Record Pork Production Likely in 2006

Favorable costs and prices should still bring a third year of pork profits.

Published on: Jan 10, 2006

Hog producers are on track for a third consecutive year of profit. "If that occurs, accumulated earnings will be large enough to encourage further expansion," says Chris Hurt, Purdue University Extension marketing specialist.  

Hurt expects first half 2006 production to rise just 1%. However, second half production may climb about 3%. He expects the best prices to come in the first half of 2006 with weaker prices in the last half. 

"Record production will come from a combination of a small rise in U.S. sows farrowed, more pigs per litter and some increase in the number of pigs from Canada," says Hurt. "Weights will likely rise by about 0.3% in 2006.

Producers should earn around $6 per cwt. profit

"Prices on a live basis for 51% to 52% lean carcasses averaged near $50 in 2005," says Hurt. "With larger production, slowing pork export growth, rising Canadian live hog imports and widening U.S. marketing margins, hog prices will probably average closer to $46 in 2006." 

Hurt expects winter prices to average in the mid-$40s, then move into the higher $40s for the spring quarter.

"Summer prices may be a bit discouraging after having averaged above $50 for the past two years," cautions Hurt. "We think third quarter prices will begin near $50 in July, but weaken to below $45 at the close of September. Fall prices are expected to drop further, and average in the $42 to $45 range.

"With costs of production anticipated to be slightly under $40, producers can look forward to about $6 of profit per live hundredweight for the year," he says. "That would be down from $9 to $10 in 2004 and 2005."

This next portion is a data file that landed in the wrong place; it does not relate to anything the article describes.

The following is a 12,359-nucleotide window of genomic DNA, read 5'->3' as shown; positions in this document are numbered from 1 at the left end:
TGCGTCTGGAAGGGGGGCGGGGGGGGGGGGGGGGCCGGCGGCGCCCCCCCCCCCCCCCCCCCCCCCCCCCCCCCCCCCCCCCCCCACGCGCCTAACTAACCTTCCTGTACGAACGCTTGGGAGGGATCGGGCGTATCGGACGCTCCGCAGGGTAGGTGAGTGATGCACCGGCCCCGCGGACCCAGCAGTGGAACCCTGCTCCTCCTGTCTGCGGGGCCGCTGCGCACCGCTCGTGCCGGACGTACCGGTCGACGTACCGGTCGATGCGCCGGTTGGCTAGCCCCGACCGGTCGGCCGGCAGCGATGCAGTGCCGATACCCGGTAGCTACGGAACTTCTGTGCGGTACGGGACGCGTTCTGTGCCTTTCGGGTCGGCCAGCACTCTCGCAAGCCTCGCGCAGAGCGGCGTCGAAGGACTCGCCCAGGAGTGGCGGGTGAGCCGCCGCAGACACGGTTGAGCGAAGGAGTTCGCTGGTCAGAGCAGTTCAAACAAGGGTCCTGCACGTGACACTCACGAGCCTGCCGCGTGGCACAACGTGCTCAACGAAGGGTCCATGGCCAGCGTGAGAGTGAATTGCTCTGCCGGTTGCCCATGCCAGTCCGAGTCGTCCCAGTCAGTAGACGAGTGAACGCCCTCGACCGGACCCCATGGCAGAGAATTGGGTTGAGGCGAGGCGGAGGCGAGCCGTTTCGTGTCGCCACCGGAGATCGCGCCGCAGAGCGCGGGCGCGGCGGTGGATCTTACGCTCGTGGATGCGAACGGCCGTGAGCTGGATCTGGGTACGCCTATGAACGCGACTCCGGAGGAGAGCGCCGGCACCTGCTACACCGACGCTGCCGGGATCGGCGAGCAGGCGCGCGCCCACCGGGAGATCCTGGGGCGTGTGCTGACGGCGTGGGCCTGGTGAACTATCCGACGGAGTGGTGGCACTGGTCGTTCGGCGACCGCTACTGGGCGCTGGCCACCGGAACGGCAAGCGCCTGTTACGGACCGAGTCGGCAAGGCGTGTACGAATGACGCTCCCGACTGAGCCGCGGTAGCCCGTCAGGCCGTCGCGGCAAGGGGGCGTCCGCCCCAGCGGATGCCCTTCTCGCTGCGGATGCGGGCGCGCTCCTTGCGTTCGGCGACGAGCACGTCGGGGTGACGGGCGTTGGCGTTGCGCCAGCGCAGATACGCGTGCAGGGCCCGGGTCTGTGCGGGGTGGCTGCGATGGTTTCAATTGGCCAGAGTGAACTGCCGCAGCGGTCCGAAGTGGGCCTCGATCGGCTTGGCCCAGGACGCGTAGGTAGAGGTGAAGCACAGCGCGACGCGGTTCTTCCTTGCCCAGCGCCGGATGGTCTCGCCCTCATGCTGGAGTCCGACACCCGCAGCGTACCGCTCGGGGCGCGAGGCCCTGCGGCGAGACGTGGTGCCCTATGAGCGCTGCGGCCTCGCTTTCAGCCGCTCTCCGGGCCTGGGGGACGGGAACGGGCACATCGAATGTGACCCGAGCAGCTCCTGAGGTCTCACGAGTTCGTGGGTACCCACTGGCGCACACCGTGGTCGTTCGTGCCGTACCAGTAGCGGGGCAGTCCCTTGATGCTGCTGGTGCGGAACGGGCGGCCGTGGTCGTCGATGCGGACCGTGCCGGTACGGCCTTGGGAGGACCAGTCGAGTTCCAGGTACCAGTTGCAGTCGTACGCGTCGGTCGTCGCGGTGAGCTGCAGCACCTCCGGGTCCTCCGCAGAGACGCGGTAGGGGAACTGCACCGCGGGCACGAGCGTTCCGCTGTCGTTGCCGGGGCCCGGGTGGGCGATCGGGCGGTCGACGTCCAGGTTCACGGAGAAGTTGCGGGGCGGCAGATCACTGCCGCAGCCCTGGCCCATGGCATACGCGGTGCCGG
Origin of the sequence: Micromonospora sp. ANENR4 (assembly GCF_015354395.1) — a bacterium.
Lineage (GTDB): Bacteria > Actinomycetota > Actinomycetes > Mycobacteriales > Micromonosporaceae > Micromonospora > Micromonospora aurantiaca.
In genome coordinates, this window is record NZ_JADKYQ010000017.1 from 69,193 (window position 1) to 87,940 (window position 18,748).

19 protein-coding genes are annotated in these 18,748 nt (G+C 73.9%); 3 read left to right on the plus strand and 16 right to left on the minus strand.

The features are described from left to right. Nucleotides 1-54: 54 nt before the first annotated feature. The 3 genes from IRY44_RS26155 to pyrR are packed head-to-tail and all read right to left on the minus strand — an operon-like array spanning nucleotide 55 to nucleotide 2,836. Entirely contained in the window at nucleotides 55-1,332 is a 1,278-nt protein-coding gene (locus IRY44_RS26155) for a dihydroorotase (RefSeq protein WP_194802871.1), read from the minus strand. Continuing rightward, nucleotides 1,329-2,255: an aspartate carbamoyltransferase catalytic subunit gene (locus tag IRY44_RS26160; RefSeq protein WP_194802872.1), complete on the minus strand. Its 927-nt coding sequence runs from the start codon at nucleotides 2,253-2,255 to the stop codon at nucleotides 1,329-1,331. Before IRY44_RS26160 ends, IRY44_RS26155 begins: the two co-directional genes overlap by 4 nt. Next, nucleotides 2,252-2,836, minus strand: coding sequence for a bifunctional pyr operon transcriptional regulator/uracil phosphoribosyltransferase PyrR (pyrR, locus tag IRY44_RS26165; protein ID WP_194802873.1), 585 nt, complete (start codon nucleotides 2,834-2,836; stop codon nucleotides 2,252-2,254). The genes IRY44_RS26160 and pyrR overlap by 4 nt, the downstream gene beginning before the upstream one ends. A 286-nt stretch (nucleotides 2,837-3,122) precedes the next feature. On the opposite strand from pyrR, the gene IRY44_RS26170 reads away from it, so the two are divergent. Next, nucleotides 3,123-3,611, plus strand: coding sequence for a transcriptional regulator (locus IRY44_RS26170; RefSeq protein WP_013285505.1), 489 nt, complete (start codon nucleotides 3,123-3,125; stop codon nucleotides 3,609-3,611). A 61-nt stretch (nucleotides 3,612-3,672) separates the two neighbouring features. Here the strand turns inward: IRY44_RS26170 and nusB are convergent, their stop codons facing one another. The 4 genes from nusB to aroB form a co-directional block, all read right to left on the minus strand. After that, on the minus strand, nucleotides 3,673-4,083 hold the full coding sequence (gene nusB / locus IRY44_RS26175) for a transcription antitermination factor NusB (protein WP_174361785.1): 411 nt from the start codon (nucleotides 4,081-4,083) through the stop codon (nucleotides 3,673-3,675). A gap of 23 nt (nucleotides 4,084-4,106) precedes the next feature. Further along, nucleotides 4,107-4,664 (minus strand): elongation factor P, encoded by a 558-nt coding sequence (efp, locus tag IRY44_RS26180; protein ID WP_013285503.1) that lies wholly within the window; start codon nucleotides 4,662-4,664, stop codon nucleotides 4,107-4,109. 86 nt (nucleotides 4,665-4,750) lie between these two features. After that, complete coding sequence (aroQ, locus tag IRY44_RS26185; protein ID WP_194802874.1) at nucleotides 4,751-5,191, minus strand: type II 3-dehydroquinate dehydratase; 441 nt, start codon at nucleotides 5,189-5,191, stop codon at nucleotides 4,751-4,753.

Eastern Corn Belt farrowings recovering

"Overall, the U.S. breeding herd has been trending lower as a result of the sow herd shifting to Canada and higher productivity," explains Hurt. "The U.S. breeding herd dropped from near seven million head in 1998 to about six million by 2002. Since then, the breeding herd has been in a narrow range from 5.9 to 6.1 million head.

"The current 0.7% rise in the breeding herd is extremely small by historical standards, but is the largest annual gain since 2000. The 2005 expansion was an increase of 42,000 head."

Hurt says that evidence points to those 42,000 sows being added in the eastern Corn Belt. USDA's December report showed a rise of 35,000 head in the region with four of the five states in the region up as well. These were: Indiana at 20,000; Illinois, 10,000; Ohio, 10,000; and Wisconsin, 5,000. Only Michigan had a reduction of 10,000.

"Perhaps this is signaling a reversal of the longer-run trend of the breeding herd moving away from the eastern Corn Belt," says Hurt. "In 1990, 27% of the U.S. breeding herd was in the eastern Corn Belt. That portion declined steadily to a low of only 17.2% in 2004. So, is the eastern Corn Belt coming back? It is too early to tell from the data, But it will be interesting to watch in coming years."